The Bipartisan Policy Center has released a report on factors that drive the high level of health care spending in the United States. Here are some:
- Fee-for-service reimbursement;
- Fragmentation in care delivery;
- Administrative burden on providers, payers and patients;
- Population aging, rising rates of chronic disease and co-morbidities, as well as lifestyle factors and personal health choices;
- Advances in medical technology;
- Tax treatment of health insurance;
- Insurance benefit design;
- Lack of transparency about cost and quality, compounded by limited data, to inform consumer choice;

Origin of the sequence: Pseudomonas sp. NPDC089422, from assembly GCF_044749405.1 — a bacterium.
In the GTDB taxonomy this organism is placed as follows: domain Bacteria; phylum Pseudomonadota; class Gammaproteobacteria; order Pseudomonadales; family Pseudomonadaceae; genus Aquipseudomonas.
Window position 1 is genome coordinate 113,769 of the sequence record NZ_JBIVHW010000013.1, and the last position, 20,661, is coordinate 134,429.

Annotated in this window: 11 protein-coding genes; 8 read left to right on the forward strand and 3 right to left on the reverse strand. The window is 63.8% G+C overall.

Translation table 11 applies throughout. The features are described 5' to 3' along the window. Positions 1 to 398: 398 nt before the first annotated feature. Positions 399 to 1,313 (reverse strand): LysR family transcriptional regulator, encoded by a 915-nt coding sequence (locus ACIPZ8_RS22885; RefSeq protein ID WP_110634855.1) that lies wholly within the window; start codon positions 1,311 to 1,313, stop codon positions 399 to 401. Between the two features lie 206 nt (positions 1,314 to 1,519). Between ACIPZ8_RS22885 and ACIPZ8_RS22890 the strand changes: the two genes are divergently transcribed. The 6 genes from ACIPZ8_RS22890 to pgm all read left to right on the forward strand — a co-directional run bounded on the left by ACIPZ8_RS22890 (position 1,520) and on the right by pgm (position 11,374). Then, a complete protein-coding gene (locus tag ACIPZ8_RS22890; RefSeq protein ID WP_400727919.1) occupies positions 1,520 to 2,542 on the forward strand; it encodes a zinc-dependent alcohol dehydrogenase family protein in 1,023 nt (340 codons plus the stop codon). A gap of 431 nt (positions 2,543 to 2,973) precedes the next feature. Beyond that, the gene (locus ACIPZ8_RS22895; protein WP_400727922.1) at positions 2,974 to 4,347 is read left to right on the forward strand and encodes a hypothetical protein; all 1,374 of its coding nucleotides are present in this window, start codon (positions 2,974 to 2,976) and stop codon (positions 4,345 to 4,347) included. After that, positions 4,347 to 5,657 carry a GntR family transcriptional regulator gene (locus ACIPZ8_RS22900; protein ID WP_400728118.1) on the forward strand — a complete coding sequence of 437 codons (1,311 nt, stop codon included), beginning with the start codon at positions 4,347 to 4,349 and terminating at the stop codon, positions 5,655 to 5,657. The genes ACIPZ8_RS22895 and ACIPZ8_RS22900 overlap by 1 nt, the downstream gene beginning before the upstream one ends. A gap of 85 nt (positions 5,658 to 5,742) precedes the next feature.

- Cultural biases that influence care utilization;
- Changing trends in health care market consolidation and competition for providers and insurers;
- High unit prices of medical services;
- The health care legal and regulatory environment, including current medical malpractice and fraud and abuse laws; and
- Structure and supply of the health professional workforce, including scope of practice restrictions, trends in clinical specialization, and patient access to providers.
In other words… everything. The system is broken, huh?
[Cross-posted at The Incidental Economist]
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